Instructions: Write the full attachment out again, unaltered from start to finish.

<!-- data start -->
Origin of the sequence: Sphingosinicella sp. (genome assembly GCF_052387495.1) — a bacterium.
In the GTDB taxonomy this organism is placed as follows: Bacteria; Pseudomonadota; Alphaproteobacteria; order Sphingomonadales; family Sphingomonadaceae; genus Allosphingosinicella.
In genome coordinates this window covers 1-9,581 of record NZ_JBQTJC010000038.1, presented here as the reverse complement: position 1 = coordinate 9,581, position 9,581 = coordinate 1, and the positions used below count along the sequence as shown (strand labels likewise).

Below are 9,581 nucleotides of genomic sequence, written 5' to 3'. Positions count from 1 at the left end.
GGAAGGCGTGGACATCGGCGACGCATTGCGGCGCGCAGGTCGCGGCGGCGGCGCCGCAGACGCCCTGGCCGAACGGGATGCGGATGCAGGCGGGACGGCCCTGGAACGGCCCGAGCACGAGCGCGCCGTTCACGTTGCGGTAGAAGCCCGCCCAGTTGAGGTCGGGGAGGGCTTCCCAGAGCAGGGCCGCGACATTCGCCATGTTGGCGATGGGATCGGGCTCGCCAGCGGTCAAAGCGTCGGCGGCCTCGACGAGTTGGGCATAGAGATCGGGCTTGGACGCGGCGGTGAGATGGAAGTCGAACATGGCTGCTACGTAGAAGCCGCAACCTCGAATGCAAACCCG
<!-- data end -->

Origin of the sequence: Sphingosinicella sp. (genome assembly GCF_052387495.1) — a bacterium.
In the GTDB taxonomy this organism is placed as follows: Bacteria; Pseudomonadota; Alphaproteobacteria; order Sphingomonadales; family Sphingomonadaceae; genus Allosphingosinicella.
In genome coordinates this window covers 1-9,581 of record NZ_JBQTJC010000038.1, presented here as the reverse complement: position 1 = coordinate 9,581, position 9,581 = coordinate 1, and the positions used below count along the sequence as shown (strand labels likewise).

Below are 9,581 nucleotides of genomic sequence, written 5' to 3'. Positions count from 1 at the left end.
GGAAGGCGTGGACATCGGCGACGCATTGCGGCGCGCAGGTCGCGGCGGCGGCGCCGCAGACGCCCTGGCCGAACGGGATGCGGATGCAGGCGGGACGGCCCTGGAACGGCCCGAGCACGAGCGCGCCGTTCACGTTGCGGTAGAAGCCCGCCCAGTTGAGGTCGGGGAGGGCTTCCCAGAGCAGGGCCGCGACATTCGCCATGTTGGCGATGGGATCGGGCTCGCCAGCGGTCAAAGCGTCGGCGGCCTCGACGAGTTGGGCATAGAGATCGGGCTTGGACGCGGCGGTGAGATGGAAGTCGAACATGGCTGCTACGTAGAAGCCGCAACCTCGAATGCAAACCCG